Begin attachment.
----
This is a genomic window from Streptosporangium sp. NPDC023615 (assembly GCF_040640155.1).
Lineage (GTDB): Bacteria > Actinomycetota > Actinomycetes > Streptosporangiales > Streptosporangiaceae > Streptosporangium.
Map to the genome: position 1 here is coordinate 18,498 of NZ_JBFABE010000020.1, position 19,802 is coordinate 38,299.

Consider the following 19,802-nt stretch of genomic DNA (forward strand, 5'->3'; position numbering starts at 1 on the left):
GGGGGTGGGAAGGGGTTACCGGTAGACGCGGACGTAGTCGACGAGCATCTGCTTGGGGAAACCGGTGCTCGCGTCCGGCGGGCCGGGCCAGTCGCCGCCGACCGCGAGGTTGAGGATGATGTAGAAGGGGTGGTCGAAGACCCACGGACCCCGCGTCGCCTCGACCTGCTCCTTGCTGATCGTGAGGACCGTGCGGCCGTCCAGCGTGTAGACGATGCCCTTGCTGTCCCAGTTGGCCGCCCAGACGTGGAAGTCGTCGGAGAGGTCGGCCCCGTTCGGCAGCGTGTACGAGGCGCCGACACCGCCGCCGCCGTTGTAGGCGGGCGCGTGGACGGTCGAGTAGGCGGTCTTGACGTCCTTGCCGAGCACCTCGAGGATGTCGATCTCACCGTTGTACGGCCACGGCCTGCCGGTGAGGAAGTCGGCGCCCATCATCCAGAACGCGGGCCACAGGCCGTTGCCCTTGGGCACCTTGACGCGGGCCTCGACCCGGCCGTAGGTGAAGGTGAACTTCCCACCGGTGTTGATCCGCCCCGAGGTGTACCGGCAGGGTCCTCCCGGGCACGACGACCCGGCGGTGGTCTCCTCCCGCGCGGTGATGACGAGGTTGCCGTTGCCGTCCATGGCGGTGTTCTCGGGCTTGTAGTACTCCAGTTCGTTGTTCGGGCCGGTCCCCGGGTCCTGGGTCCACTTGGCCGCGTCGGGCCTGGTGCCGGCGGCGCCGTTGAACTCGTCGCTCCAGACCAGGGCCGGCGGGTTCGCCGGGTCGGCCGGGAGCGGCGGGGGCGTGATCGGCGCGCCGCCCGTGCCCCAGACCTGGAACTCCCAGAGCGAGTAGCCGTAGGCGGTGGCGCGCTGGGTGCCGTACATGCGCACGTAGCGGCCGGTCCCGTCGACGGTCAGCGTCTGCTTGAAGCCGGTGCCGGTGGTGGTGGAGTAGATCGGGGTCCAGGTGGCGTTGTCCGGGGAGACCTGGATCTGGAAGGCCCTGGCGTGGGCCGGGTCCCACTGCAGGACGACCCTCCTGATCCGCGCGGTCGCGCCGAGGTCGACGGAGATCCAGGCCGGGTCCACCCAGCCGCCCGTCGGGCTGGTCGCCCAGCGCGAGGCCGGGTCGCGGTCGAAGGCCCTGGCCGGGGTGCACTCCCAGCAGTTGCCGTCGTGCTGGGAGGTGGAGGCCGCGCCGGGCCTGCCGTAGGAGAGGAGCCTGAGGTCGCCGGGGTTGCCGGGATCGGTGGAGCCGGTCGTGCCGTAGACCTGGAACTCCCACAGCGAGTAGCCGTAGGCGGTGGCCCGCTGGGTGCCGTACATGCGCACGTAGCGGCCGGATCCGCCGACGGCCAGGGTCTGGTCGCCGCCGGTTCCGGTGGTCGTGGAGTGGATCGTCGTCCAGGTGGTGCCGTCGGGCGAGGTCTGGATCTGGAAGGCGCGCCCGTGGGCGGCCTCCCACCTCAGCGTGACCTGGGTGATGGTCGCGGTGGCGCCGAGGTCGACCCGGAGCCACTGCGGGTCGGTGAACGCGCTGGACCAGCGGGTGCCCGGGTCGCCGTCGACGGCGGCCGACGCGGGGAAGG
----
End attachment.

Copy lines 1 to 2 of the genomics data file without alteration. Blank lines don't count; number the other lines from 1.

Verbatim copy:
This is a genomic window from Streptosporangium sp. NPDC023615 (assembly GCF_040640155.1).
Lineage (GTDB): Bacteria > Actinomycetota > Actinomycetes > Streptosporangiales > Streptosporangiaceae > Streptosporangium.